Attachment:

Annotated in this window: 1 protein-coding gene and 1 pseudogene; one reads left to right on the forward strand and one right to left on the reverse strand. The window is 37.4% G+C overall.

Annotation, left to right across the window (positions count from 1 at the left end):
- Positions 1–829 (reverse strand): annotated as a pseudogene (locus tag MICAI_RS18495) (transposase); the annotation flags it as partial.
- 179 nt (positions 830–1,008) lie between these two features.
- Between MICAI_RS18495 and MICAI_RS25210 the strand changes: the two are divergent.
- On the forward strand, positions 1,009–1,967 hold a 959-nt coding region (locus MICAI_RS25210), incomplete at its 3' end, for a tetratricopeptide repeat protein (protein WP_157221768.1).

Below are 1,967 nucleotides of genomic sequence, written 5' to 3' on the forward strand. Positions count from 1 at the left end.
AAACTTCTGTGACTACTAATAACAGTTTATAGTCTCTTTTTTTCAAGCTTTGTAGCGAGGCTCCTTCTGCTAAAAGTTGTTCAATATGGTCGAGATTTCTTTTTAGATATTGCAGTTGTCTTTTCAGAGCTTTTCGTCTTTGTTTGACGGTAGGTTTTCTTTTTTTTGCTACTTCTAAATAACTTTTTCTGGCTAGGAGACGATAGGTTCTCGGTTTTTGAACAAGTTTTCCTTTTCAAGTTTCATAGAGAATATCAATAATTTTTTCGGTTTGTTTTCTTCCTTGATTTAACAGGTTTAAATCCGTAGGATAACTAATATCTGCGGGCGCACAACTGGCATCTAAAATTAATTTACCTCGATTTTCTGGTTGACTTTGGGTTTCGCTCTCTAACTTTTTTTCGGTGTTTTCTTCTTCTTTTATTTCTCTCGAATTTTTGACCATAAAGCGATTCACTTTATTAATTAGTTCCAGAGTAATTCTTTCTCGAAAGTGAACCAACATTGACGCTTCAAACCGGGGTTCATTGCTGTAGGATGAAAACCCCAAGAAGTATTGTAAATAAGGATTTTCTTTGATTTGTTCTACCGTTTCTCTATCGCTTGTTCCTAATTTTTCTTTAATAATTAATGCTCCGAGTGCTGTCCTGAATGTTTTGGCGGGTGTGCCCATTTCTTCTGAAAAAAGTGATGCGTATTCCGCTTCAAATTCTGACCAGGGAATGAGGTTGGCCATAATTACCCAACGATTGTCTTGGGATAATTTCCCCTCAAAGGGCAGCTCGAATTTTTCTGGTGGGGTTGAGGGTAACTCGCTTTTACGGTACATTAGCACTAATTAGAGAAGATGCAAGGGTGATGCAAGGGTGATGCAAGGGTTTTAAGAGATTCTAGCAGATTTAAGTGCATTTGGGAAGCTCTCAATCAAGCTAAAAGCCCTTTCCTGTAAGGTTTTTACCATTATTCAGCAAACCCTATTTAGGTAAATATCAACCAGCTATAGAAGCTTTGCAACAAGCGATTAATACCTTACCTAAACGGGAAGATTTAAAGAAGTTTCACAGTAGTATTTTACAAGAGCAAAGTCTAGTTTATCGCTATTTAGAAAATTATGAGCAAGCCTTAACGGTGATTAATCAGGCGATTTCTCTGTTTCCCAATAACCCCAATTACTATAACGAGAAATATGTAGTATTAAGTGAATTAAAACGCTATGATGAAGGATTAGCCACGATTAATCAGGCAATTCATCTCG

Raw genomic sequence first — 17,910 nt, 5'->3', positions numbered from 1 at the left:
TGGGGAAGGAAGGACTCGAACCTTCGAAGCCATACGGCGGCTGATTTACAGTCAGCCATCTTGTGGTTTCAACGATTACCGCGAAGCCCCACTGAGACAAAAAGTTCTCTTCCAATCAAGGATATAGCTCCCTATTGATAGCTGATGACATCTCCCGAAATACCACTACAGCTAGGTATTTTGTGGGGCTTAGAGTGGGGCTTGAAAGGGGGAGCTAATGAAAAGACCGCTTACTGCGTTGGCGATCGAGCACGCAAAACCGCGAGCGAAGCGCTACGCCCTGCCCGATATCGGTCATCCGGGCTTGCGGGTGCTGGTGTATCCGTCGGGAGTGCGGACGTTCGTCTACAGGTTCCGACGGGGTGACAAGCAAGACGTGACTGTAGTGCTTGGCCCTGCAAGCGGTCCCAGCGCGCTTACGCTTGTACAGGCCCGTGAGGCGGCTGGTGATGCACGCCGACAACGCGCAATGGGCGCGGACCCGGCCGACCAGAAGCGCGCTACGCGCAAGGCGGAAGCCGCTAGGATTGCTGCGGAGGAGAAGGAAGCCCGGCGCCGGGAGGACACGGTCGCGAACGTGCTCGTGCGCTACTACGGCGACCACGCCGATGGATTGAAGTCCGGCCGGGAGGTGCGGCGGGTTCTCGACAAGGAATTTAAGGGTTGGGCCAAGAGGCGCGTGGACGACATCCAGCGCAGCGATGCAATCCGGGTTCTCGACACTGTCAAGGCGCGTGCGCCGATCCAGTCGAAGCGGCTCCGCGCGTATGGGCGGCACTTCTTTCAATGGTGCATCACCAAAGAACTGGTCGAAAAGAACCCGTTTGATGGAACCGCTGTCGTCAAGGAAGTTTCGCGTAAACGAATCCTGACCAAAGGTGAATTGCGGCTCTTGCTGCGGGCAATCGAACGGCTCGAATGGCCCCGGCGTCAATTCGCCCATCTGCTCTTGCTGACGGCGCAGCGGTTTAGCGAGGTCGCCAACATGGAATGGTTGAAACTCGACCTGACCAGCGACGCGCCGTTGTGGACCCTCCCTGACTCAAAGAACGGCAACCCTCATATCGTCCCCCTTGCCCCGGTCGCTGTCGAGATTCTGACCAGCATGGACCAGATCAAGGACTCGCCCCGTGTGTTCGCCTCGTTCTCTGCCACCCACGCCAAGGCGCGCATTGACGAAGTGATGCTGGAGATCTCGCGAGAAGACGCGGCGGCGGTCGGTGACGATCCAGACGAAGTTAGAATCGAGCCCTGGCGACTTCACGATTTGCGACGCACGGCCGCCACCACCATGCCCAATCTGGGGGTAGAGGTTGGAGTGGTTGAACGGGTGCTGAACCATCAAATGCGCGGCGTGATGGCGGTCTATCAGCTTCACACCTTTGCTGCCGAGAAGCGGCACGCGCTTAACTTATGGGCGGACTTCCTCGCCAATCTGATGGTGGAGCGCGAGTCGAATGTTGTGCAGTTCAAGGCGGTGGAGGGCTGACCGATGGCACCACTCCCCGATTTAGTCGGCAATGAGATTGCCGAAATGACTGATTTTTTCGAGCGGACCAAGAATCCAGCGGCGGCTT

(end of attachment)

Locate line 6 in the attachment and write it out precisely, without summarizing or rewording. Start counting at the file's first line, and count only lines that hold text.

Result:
- On the forward strand, positions 1,009–1,967 hold a 959-nt coding region (locus MICAI_RS25210), incomplete at its 3' end, for a tetratricopeptide repeat protein (protein WP_157221768.1).